Do not religiously follow the ‘3 click rule’. But also think about SEO

imageHow many clicks does it take your users to complete their tasks?  How many give up before they complete?  I have been at Microsoft for a good number of years now and have heard ‘the 3 click rule’ quoted on numerous occasions.  Recent evidence suggests users are happy to go beyond 3 clicks.  However before updating your sites and sending your users through many levels of links to reach their goal, also consider the flat site requirements for good SEO

A big thanks to Court Crawford, our gifted User Experience Lead at Microsoft for inspiring this post.

The 3 click rule…

…is simple…
Never require your users to go through more than 3 clicks to complete a task
The theory being that on average most users will give up after 3 clicks (presumably closing the browser, navigating to another site or simply walking away from the computer).

But is this really still true today?  In the current online world of dynamic HTML 5 powered websites, Flash/Silverlight plugins, endless ‘Related content’ paths and rich media engaging web experiences, users expect to be guided through a website to complete their task, using multi-step processes which customise content and options as selections are made.

In fact, this post from suggest that the 3 click rule is simply a myth (not sure if this has always been the case, or rather a reflection of evolving typical web behaviour).  Their research actually suggests that hardly anyone gives up after 3 clicks…

Graph Entitled Clicks To Completion

And that a larger number of clicks does not negatively effect user satisfaction…

Please view the full post for a full write up of the research

Replacing it with the 1 click rule…

This post on provides the ‘1 click rule’ as an alternative…

Every click or interaction should take the user closer to their goal while eliminating as much of the non-destination as possible.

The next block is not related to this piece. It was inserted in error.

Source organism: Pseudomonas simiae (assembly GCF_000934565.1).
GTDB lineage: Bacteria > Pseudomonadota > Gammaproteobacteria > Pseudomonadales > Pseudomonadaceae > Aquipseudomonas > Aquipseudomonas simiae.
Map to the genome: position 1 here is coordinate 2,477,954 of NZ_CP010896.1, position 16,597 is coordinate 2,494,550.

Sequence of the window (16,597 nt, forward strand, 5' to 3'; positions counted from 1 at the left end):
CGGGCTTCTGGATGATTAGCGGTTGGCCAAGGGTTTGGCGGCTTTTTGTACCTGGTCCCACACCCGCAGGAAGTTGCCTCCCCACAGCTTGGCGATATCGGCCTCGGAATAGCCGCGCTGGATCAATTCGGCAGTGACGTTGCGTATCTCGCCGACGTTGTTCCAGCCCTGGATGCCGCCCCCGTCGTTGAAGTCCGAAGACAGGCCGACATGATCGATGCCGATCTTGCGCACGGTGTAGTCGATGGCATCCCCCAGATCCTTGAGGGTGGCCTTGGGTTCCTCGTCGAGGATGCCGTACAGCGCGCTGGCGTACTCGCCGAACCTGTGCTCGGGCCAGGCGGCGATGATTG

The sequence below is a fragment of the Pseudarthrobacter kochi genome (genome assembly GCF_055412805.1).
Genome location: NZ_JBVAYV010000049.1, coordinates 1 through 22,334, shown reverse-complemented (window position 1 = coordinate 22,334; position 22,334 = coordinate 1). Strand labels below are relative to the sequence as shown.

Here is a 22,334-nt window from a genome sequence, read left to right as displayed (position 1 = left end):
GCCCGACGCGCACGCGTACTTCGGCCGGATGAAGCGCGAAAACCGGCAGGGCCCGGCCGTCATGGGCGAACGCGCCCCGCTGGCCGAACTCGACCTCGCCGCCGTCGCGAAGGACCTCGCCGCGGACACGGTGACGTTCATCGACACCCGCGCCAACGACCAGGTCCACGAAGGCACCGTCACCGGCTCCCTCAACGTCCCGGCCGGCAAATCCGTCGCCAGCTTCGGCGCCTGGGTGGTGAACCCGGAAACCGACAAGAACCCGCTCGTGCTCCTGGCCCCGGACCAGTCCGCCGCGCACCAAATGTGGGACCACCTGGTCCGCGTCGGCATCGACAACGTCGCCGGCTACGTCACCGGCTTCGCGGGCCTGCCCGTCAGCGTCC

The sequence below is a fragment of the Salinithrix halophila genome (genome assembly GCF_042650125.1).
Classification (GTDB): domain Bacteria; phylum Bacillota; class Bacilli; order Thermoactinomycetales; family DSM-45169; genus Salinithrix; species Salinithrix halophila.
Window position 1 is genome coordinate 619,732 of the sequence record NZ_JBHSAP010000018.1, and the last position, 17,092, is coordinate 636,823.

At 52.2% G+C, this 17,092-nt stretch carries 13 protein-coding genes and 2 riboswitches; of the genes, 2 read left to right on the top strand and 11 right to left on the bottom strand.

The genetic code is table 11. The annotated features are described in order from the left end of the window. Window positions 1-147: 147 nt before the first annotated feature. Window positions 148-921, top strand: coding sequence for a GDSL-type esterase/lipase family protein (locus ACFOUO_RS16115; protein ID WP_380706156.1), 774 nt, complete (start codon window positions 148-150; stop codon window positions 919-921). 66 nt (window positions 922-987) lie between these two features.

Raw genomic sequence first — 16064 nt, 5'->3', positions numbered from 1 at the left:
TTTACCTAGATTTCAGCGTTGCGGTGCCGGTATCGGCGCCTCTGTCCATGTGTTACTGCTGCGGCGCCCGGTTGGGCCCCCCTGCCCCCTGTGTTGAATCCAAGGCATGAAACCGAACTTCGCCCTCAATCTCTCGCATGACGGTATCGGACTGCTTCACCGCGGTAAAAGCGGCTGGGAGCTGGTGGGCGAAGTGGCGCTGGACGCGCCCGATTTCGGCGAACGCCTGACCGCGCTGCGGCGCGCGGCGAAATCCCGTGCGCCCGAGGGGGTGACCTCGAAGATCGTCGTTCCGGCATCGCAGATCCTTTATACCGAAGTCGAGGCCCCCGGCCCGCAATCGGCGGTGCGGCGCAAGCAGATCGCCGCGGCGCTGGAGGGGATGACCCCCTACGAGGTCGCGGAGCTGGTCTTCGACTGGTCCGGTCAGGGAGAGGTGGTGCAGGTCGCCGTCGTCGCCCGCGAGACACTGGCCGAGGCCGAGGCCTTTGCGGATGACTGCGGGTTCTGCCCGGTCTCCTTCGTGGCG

and the corollary:

Avoid any interaction that eliminates the user’s intended goal.

So keeping the user ‘on side’ by making it clear how the requested action benefits their intended goal, removes any need to limit the inputs and effort required to complete a task.  So long as the user knows where they are going, and as long as they are reassured of how each step gets them closer, they will stay on the path.

But don’t forget the SEO impact


But no matter how well designed your website is for your users to meet the 1 click rule, you also need to consider the SEO impact when considering the click depth of your site.

As mentioned in a recent blog post inspired by SEOMOZ, it is important to flatten your site structure effectively to ensure that important pages are 1 click away from high ranking pages (e.g. your homepage), and that other pages are 2, 3, 4, etc.. clicks away depending on the importance of the pages and the size of your site. 

As per the ‘1 click rule’, having lots of goal focussing steps for your users is a good thing.  Having 23 (as an example) pages for a user workflow indexed by search engines is probably NOT a good thing! A smart website design will ensure that the search engine entry pages for user tasks are optimised and close (in terms of clicks) to the homepage.  The lower level pages which the users click through to complete a task, can use a solution such as the canonical tag, or on-page code (Javascript, Flash, Silverlight, HTML 5, etc…) to provide the users with a rich, interactive and multi click experience, whilst still ensuring that only a single strong ranking page is indexed by search engines.

Author: Chris Moore is a program manager from Microsoft working on Search Engine Optimisation.  Follow him on Twitter

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